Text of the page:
Stateless security groups
Stateless security groups strictly apply the default policy and inbound/outbound rules, regardless of whether a connection is initiated from your Instance or not. This is useful if you know exactly which ports you will always require for your Instance, e.g. port
22 for SSH. You can make your security group stateless, define a rule to allow traffic on port
22, and block incoming traffic on other ports regardless of whether a connection is initiated from your Instance on this port or not. Find out more with our dedicated documentation: how to use security groups
Tags allow you to organize your resources. This gives you the possibility of sorting and filtering your cloud assets in any organizational pattern of your choice, which in turn helps you arrange, control and monitor your cloud resources. You can assign as many tag as you want to each Scaleway product.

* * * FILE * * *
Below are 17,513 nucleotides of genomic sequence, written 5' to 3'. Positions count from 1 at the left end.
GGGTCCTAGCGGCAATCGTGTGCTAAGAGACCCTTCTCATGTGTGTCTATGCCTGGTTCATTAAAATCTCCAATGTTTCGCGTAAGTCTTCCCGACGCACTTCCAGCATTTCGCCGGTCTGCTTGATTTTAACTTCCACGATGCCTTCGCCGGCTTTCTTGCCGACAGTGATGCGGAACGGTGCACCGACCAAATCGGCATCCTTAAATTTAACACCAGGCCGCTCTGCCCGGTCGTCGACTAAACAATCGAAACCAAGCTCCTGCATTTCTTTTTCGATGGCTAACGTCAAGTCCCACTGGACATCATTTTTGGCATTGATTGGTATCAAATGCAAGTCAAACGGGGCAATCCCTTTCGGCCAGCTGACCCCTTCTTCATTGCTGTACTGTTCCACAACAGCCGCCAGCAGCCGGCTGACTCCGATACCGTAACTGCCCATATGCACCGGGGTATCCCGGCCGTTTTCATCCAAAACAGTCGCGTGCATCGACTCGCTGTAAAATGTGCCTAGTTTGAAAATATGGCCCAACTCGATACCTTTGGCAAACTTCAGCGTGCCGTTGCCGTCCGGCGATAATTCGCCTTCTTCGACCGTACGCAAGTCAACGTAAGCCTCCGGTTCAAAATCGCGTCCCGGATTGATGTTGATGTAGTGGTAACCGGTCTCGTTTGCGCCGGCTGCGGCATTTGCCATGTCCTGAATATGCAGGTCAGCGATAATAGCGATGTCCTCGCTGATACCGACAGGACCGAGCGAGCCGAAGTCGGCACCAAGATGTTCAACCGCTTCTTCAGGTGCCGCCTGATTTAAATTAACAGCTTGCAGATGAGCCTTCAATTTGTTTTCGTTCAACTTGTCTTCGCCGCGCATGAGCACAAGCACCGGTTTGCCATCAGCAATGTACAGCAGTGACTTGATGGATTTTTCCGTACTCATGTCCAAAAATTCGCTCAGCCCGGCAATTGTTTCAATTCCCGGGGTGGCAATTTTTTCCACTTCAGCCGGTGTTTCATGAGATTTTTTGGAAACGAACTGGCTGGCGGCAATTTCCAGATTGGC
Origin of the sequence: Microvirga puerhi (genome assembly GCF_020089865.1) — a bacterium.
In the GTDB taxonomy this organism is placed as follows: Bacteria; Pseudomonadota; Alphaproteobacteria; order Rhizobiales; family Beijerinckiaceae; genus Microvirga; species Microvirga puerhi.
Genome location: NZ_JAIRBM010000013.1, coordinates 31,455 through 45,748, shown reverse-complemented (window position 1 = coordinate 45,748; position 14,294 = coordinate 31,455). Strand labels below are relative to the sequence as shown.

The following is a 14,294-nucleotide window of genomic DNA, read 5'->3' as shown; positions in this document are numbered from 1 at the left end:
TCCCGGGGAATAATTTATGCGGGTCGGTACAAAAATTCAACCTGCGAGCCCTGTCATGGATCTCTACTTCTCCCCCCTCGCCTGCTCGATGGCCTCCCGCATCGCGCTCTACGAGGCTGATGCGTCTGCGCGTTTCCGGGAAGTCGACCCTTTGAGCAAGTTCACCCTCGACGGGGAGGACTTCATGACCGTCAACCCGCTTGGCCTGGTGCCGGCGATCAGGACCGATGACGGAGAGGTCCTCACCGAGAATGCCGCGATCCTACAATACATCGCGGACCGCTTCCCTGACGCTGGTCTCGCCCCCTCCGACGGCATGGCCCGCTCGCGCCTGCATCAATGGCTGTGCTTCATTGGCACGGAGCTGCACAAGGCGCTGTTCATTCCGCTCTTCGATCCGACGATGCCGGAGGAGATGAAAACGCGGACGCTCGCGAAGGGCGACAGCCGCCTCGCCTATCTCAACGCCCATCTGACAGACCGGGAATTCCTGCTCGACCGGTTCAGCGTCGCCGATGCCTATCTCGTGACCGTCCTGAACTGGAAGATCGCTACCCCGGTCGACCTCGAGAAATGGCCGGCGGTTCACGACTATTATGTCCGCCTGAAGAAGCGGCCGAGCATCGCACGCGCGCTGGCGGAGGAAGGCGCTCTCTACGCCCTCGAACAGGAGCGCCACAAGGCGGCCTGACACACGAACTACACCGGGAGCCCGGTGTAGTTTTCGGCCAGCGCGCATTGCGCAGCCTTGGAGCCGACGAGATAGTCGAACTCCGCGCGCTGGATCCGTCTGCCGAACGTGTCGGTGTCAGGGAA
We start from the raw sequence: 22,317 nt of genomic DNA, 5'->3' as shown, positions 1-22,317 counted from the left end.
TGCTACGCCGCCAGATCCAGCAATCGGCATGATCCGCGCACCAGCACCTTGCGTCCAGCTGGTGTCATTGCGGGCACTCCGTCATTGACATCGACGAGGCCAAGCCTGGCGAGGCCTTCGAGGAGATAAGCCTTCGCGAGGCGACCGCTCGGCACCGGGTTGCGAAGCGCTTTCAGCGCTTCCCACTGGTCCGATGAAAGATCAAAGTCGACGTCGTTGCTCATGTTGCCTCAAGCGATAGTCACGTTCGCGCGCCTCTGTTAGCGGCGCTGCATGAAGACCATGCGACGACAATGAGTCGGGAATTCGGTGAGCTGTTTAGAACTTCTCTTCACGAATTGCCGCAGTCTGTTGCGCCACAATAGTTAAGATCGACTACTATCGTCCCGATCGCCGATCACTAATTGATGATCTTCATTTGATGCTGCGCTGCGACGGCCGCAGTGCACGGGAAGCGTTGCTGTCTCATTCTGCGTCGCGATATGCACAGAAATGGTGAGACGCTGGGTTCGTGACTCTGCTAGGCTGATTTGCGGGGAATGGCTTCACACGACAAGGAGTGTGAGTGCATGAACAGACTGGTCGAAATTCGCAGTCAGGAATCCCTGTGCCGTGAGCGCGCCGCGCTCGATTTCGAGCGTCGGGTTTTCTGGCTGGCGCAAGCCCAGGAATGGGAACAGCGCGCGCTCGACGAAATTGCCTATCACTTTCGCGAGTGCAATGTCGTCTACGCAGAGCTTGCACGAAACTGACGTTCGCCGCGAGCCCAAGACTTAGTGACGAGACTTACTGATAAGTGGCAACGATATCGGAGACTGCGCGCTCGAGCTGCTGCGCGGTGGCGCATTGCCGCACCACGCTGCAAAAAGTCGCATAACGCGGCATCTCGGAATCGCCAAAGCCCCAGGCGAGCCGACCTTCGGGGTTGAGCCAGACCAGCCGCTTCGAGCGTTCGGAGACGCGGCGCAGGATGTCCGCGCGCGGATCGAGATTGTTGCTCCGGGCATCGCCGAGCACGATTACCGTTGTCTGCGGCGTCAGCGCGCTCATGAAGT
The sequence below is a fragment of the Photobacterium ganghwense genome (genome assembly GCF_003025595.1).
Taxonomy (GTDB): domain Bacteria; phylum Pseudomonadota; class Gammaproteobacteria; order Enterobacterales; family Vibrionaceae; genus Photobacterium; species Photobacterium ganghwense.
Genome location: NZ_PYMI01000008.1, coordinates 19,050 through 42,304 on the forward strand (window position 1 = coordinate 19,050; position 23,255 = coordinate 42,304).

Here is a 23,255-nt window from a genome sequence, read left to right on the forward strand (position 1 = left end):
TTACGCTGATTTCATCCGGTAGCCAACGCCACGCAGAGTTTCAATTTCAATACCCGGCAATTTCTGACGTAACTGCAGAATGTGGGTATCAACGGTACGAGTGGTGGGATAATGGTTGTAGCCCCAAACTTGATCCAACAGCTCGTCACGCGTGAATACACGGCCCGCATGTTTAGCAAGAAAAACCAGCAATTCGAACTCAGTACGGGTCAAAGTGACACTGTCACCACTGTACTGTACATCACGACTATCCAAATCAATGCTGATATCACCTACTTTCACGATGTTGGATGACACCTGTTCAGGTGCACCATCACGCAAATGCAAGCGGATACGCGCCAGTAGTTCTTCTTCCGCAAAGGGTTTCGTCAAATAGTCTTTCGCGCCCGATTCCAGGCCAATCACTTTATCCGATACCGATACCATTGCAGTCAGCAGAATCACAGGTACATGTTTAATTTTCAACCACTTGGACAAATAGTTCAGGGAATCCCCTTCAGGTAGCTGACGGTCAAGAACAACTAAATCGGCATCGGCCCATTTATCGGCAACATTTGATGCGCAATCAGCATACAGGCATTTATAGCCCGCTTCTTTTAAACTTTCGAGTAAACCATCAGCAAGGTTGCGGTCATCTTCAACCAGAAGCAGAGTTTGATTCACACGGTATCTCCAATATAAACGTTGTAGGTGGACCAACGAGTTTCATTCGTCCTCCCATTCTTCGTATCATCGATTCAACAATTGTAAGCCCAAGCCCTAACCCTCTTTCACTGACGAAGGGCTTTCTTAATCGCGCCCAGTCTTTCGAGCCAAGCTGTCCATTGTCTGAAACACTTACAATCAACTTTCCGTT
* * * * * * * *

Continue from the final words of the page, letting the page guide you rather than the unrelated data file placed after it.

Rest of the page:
Volumes are the storage space of your Instances. Two types of volumes exist:
Local volumes: The local volume of an Instance is an all-SSD-based storage solution, using a RAID array for redundancy and performance, hosted on the local hypervisor. On Scaleway Instances, the size of the local volume is fixed and depends on the Instance type. Some Instance types do not use local volumes at all, and boot directly on block volumes.
Block volumes: Block volumes provide network-attached storage that can be plugged in/out of Instances like a virtual hard drive. Block volumes behave like regular disks, and can be used to increase the storage of an Instance.